Lifeline bus service restored by community it serves
A lifeline bus service has started running again saved and financed by the very community that it serves.
Dubbed a ‘community centre on wheels’ the 61 bus from Livermead to Torquay via St Luke’s is once again reuniting old friends whilst travelling up and down some of the longest and steepest hills in the Bay.
It is more than just a bus service on so many levels – it allows some people to get out and about which they were unable to do when the service was cut last year because of mounting costs.
A taxi ride from Livermead to Torquay is around £8 each way – a sizeable chunk of your state pension if that is all you have, and if you have given up your car then there are no real alternatives – walking down the hills is OK for some, but back up again is out of the question.
Commercial operators gave up on the route in 2017, and cash strapped Torbay Council were unable to provide a subsidised alternative, so it was left to the voluntary sector, in the shape of the Torbay Community Development Trust, to plug the gap – if possible.
The first attempt was costly – buses are expensive in fuel and maintenance, particularly when running up and down steep hills – and there are the salaries of the drivers to consider, all of which must be covered by the fares paid by passengers.
And there’s the rub. Here in the Bay, an ageing population means that many of those that rely on a bus also has a bus pass and that means they don’t pay cash to the operator with them relying instead on a much reduced compensatory fare from the council for each passenger journey.
In a nutshell, the numbers do not and never could add up. And a bus pass without a bus is worthless.
But the 61 (formerly the 60 service) is different. It still has the costs, but it does not rely on fare-paying passengers on the day, because they have paid in advance for the privilege and they have paid whether they use it or not, and whether they have a bus pass or not.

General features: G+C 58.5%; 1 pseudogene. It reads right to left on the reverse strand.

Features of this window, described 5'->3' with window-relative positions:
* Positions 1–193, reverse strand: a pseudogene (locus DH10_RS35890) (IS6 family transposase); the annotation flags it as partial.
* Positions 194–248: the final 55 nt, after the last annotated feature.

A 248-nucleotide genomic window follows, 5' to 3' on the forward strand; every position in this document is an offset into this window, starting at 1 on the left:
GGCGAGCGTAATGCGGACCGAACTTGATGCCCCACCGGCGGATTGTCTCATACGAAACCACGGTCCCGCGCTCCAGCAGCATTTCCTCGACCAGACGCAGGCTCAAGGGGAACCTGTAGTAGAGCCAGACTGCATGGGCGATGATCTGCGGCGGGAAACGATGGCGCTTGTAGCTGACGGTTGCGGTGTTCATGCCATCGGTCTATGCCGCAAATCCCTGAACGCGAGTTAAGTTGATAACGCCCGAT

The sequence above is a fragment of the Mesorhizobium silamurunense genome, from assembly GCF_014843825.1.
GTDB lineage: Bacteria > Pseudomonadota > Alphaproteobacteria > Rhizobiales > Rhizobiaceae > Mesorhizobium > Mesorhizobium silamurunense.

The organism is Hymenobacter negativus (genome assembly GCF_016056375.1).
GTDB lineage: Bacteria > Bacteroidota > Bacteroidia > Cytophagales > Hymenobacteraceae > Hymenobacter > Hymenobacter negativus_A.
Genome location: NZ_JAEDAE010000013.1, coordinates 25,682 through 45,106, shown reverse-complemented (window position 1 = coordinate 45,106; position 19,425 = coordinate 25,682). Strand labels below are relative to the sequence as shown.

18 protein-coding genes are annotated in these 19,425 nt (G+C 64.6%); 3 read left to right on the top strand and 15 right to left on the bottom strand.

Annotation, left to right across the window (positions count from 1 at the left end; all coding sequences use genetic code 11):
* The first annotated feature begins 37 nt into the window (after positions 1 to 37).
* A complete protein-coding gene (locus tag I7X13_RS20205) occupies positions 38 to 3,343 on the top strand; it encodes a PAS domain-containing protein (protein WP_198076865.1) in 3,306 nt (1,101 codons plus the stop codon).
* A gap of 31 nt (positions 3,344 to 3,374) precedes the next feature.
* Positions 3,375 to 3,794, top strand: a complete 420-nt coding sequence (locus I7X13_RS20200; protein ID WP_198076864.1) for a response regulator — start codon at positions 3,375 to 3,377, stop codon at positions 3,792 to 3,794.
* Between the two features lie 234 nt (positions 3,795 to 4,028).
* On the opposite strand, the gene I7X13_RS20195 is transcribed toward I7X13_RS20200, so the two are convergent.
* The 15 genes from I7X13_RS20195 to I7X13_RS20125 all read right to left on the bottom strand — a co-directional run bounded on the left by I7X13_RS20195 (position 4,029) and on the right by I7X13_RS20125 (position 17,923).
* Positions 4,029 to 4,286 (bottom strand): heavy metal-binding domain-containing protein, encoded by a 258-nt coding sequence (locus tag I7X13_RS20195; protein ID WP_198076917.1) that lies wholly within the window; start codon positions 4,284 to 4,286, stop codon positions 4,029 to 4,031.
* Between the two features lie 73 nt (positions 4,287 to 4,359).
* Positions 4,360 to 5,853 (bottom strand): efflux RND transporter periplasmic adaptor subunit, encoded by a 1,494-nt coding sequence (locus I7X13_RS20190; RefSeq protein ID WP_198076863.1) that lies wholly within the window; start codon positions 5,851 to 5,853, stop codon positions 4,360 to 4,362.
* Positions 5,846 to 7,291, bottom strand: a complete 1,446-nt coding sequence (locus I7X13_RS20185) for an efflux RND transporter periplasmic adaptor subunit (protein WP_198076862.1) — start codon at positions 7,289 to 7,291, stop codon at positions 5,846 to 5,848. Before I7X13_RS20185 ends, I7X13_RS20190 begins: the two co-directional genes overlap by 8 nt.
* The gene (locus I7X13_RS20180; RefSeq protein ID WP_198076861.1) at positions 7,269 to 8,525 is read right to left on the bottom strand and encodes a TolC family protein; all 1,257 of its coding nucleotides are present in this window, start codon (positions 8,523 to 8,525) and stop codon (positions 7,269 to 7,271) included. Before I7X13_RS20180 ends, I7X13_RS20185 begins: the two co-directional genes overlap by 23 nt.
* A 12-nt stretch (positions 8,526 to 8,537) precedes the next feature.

Furthermore we are lucky enough to have volunteer drivers who put their time in free of charge for the benefit of the community, but we need more – lot’s more, and all you need to take to the wheel is a clean licence which includes a D1 category, which most people have if they took the test before 1997.
The relaunched service is believed to be unique – and whilst time will tell – might just represent the future of community transport in this country because the community it serves subsidies it with weekly direct debits which vary depending on where they live – around £6.50 for Livermead residents with the closer to Torquay St Luke’s people paying £3.50.
Planning the new service has brought the community together again with people paying the subsidy whether they have a bus pass or not, because they can see the value of getting their neighbours out and about.
Some hadn’t seen each other since the last service ground to a halt a year ago, but now they are picking up and renewing friendships as if it were only yesterday and it is worth it just for the smiles that it has put back on people’s faces.
The service runs three days a week – Monday, Wednesday and Friday with seven circular services a day starting from Livermead at 9.15 and the last out of Castle Circus, Torquay at 4.45 pm.
As one 82-year-old subscribing customer, Stuart Wilson said this week: “I can walk down the hill from my home in St Luke’s, but walking back up again?
“The bus is more than just transport it is the beginning of a community – one man I saw all the time when the bus was running before but didn’t see him again when it stopped.”
One of our drivers, 67-year-old Donald Williamson, a former HGV driver who moved to the area a few years ago from South Wales, has found it a great way to meet people.
“I am enjoying it so much; when you get a few people on board, it is a proper little social. I would recommend it to anyone who has a bit of time and enjoys driving.”
For more details about the OurBus timetable and to volunteer as a driver, please ring 01803 212638 or email us at email@example.com